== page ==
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Plethodontids most suitable for captive care?

This is a discussion on Plethodontids most suitable for captive care? within the Plethodontids and Lungless Salamanders (Bolitoglossa, Eurycea, Plethodon, etc.) forums, part of the Species, Genus & Family Discussions category; Hi y'all, not having kept any plethodontids yet, I'm interested in your views which taxa have proved to be most ...

Plethodontids and Lungless Salamanders (Bolitoglossa, Eurycea, Plethodon, etc.) The largest, and one of the most diverse groups of salamanders, these salamanders have all evolved to breathe solely through their skin and are found almost exclusively in North America.

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Old 8th July 2002   #1 (permalink)
kai
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Hi y'all,

not having kept any plethodontids yet, I'm interested in your views which taxa have proved to be most interesting. I'm not interested in colors but rather behavior - so which species actually leave the cover more than just occasionally/accidentally? (in a tank that resembles the natural habitat, that is)

I expect that they will stay timid and I also have no problems with "just feeding a tank" (live stuff, of course) but still see no point in keeping super secretive species except for scientific/conservation purposes.

Nimbus, Ed, Nate, or anyone else? TIA!

Best wishes,
kai



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Old 8th July 2002   #2 (permalink)
nate
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Hello Kai,
For small aquatics I'd immediately have to say E. multiplicata. They become every bit as conditioned as newts, begging at the glass for food, interacting with each other in the open, etc. I was fortunate enough to get to watch their courtship walk in detail as well, which they performed in the open, oblivious to outside human traffic. 2-lined sals (E. aquatica, E. bislineata, E. cirrigera, E. wilderae) are also very similar in behavior. The larger species of Eurycea like longicauda and lucifuga have remained very nervous and not much fun.

Some other aquatic species that I have kept and found to be newt-like in behavior are Pseudotriton ruber, Desmognathus quadramaculatus, and Desmognathus brimleyorum.

As for terrestrials, the best ones I've kept are the Aneides species, which will learn feeding stimuli and crawl around in the open, especially after a misting of the tank. I've also heard the two terrestrial Desmognathus species (aeneus and wrighti) become very bold in captivity. The terrestrial Plethodons stay pretty skittish in my experience.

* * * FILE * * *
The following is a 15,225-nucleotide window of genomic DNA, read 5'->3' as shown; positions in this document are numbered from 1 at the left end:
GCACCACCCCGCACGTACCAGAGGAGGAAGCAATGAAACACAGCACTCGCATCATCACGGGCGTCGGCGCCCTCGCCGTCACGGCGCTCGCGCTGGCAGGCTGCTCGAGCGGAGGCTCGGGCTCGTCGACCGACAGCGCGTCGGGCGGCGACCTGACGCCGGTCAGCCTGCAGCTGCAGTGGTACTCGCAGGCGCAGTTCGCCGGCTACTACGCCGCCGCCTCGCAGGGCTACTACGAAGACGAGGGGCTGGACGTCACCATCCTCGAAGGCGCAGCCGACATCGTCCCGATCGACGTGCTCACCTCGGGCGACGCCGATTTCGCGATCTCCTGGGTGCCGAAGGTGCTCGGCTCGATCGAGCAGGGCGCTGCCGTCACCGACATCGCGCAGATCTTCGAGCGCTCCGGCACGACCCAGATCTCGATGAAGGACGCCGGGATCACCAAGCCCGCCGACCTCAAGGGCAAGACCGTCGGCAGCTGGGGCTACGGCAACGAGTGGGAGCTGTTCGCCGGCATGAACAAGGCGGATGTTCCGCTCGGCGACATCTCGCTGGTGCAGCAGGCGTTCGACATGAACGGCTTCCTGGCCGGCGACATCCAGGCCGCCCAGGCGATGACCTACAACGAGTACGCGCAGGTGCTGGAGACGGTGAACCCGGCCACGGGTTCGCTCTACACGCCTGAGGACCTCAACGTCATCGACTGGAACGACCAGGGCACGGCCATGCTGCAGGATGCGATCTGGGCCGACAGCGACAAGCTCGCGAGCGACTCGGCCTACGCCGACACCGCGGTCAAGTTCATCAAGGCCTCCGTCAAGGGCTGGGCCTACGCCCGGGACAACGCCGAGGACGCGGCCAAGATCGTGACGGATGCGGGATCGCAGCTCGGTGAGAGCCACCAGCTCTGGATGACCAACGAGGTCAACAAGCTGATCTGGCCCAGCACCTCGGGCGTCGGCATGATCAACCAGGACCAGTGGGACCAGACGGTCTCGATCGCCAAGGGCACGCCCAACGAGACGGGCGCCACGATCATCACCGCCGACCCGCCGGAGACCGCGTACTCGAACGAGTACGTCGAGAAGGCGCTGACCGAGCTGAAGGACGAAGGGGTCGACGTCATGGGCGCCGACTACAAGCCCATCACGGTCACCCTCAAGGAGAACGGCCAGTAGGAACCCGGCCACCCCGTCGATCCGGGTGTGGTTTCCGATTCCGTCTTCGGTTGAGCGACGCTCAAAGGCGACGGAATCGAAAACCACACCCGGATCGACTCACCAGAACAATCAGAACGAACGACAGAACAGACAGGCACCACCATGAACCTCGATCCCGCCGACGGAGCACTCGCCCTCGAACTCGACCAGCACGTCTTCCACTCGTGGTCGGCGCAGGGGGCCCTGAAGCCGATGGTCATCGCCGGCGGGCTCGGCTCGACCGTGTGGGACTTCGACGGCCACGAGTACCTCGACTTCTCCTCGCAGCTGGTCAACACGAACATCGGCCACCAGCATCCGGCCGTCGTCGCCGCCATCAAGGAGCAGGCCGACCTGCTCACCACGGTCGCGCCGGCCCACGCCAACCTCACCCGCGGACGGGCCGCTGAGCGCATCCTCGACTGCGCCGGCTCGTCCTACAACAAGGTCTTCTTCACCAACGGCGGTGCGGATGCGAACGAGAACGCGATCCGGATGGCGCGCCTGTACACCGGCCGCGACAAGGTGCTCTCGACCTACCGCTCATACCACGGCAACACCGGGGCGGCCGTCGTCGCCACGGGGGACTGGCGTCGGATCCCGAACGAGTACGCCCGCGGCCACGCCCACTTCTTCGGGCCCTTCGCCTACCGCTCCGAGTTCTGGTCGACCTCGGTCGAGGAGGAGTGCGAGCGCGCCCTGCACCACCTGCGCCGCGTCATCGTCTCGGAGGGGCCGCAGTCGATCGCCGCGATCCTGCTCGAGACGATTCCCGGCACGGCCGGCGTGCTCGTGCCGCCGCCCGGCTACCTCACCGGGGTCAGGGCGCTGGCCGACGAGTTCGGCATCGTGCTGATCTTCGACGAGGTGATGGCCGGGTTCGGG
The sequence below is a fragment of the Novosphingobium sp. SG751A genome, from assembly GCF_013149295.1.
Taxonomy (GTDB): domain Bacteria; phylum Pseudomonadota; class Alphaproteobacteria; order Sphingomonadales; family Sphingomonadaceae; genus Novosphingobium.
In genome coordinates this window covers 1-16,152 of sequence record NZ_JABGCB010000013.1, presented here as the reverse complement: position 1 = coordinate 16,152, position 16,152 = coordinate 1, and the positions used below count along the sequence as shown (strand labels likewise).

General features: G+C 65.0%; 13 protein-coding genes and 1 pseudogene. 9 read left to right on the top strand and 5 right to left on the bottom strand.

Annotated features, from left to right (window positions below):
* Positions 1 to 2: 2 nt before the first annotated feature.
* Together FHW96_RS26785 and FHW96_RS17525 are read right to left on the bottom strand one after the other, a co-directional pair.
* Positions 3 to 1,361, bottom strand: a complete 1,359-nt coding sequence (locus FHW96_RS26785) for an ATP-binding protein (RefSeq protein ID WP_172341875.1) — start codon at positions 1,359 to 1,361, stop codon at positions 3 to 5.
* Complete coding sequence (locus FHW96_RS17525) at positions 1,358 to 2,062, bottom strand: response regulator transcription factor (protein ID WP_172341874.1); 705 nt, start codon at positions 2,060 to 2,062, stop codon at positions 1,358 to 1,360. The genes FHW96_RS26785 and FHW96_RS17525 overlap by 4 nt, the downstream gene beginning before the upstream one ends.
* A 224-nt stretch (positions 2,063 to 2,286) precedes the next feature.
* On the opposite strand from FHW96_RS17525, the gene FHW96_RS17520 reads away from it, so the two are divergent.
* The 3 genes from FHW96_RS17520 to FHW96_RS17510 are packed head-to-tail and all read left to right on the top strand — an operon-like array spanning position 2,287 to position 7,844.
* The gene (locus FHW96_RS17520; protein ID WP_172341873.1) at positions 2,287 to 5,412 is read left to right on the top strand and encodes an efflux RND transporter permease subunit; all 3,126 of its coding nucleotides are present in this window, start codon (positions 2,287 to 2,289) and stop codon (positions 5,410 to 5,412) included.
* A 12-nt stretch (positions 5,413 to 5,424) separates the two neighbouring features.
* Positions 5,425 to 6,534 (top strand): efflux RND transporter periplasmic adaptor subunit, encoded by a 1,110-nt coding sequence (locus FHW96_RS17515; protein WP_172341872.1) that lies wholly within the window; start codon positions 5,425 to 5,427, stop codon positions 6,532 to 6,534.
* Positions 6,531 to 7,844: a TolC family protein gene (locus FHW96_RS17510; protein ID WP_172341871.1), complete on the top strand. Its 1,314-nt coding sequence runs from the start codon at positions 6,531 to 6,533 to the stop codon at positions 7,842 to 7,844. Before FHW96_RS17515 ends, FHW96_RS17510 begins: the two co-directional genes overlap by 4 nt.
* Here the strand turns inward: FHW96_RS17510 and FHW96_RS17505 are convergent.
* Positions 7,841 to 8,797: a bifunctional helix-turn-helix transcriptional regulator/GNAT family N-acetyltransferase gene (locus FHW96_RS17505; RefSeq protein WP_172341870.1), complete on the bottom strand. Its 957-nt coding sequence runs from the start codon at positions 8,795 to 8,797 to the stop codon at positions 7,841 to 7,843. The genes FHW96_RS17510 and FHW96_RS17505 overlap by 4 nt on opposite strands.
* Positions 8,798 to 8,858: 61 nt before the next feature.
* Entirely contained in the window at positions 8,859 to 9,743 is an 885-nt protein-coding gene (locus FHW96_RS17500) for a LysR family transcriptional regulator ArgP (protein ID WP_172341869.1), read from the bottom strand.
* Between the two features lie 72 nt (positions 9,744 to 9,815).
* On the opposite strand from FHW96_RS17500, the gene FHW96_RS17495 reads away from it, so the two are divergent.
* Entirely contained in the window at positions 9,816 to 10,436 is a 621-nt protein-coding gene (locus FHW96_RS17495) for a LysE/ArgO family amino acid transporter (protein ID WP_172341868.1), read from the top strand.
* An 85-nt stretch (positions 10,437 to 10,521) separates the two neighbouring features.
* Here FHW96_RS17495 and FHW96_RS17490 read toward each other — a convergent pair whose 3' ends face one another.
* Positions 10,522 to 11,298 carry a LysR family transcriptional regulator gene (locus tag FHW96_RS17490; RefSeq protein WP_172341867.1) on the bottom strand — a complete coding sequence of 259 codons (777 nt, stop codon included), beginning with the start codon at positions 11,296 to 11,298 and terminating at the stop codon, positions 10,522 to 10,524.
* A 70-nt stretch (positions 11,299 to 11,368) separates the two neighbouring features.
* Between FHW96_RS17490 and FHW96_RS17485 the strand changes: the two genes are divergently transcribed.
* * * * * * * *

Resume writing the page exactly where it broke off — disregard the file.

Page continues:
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Old 9th July 2002   #3 (permalink)
kai
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Thanks, Nate! BTW, did you have any chance to get your hands on some of the fully aquatic plethodontids?

Yup, I didn't mention Pseudotriton and the apparently always hungry D. aeneus since they're more established terrarium dwellers. I'd be interested in those aquatic Desmognathus though - Ed, how are your brimleyorum doing? Click the image to open in full size.

Have you tried red-light conditions with Plethodon, Nate? I don't mind having to sit frozen in front of a tank but prefer to have a fair chance to see some "action"...

Best wishes,
kai



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Old 9th July 2002   #4 (permalink)
nate
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I've kept some "fully aquatic" things like Eurycea tynerensis, neotenic E. multiplicata, neotenic Typhlotriton, Stereochilus, Desmognathus marmoratus, etc. Some species like E. multiplicata and E. bislineata have non-neotenic populations that live entirely underwater, and so far in my experience, all the small Euryceas will go aquatic in captivity.

I have never tried a red light before. Generally, I don't keep such secretive species. Or if I do, I keep them in a more convenient setup with no need for lighting anyway.



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Old 15th July 2002   #5 (permalink)
edward
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Hi Kai and Nate,
I'm finally getting a life back so I finally had a chance to check the forum here. (Looks like I have a lot of catching up to do).
As for plethodontids that become acclimated to people, the D. quadromaculatus we have here poke thier heads out every time I walk by to see if they will be fed. (I haven't worked with D. brimleyorum so if I said that in the past sorry, just D. m. monticola, D. quadromaculatus, and briefly D. ochrophaeus).
One of the plethodontid species that became the tamest and most active during the day was a trio of Bolitoglossa mexicana we had here for a number of years. (However these seem to not survive shipping very well anymore. I would recommend that anyone considering buying Bolitoglossids be prepared for them to die. I suspect that they are heavily starved prior to import and would consider that they may also be infected with chytrid).
I haven' tried a red light filter for observations either but it has been used in a number of papers describing lab set-ups(however low light situations seem to work just as well, you just need to be prepared to sit up all night.)
Some other large plethodontids I worked with in the past did not become really acclimated to my presence (P. yonahlossee, P. cylindraeus, and P. jordani).
just some thoughts,
Ed



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Old 16th July 2002   #6 (permalink)
nate
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Hi Ed, just thought I'd drive a point you made home...I have yet to keep any Plethodon (I've kept glutinosus, serratus, vehiculum, dunni, jordani, and angusticlavius) which became conditioned whatsoever. That goes for large or small ones ;)



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